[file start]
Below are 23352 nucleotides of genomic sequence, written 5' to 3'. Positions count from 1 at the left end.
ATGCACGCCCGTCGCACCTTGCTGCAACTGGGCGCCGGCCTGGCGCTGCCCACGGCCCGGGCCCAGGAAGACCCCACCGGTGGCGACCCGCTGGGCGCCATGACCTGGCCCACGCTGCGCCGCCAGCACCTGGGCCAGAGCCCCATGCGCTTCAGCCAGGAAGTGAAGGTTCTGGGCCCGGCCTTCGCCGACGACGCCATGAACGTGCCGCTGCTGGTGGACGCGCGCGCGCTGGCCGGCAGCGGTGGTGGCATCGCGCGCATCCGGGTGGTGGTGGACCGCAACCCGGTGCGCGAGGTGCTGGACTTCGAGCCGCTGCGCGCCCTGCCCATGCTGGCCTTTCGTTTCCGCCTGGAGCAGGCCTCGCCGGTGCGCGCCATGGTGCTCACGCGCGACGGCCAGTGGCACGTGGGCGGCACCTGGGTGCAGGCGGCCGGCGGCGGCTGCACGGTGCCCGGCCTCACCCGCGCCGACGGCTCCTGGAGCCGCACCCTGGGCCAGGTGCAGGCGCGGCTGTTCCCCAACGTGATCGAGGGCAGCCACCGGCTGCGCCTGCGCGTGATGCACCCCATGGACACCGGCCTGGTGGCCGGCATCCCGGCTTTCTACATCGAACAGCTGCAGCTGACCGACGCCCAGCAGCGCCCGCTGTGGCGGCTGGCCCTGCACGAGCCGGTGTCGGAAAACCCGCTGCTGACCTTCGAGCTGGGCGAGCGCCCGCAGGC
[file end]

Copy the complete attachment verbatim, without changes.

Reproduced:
Below are 23352 nucleotides of genomic sequence, written 5' to 3'. Positions count from 1 at the left end.
ATGCACGCCCGTCGCACCTTGCTGCAACTGGGCGCCGGCCTGGCGCTGCCCACGGCCCGGGCCCAGGAAGACCCCACCGGTGGCGACCCGCTGGGCGCCATGACCTGGCCCACGCTGCGCCGCCAGCACCTGGGCCAGAGCCCCATGCGCTTCAGCCAGGAAGTGAAGGTTCTGGGCCCGGCCTTCGCCGACGACGCCATGAACGTGCCGCTGCTGGTGGACGCGCGCGCGCTGGCCGGCAGCGGTGGTGGCATCGCGCGCATCCGGGTGGTGGTGGACCGCAACCCGGTGCGCGAGGTGCTGGACTTCGAGCCGCTGCGCGCCCTGCCCATGCTGGCCTTTCGTTTCCGCCTGGAGCAGGCCTCGCCGGTGCGCGCCATGGTGCTCACGCGCGACGGCCAGTGGCACGTGGGCGGCACCTGGGTGCAGGCGGCCGGCGGCGGCTGCACGGTGCCCGGCCTCACCCGCGCCGACGGCTCCTGGAGCCGCACCCTGGGCCAGGTGCAGGCGCGGCTGTTCCCCAACGTGATCGAGGGCAGCCACCGGCTGCGCCTGCGCGTGATGCACCCCATGGACACCGGCCTGGTGGCCGGCATCCCGGCTTTCTACATCGAACAGCTGCAGCTGACCGACGCCCAGCAGCGCCCGCTGTGGCGGCTGGCCCTGCACGAGCCGGTGTCGGAAAACCCGCTGCTGACCTTCGAGCTGGGCGAGCGCCCGCAGGC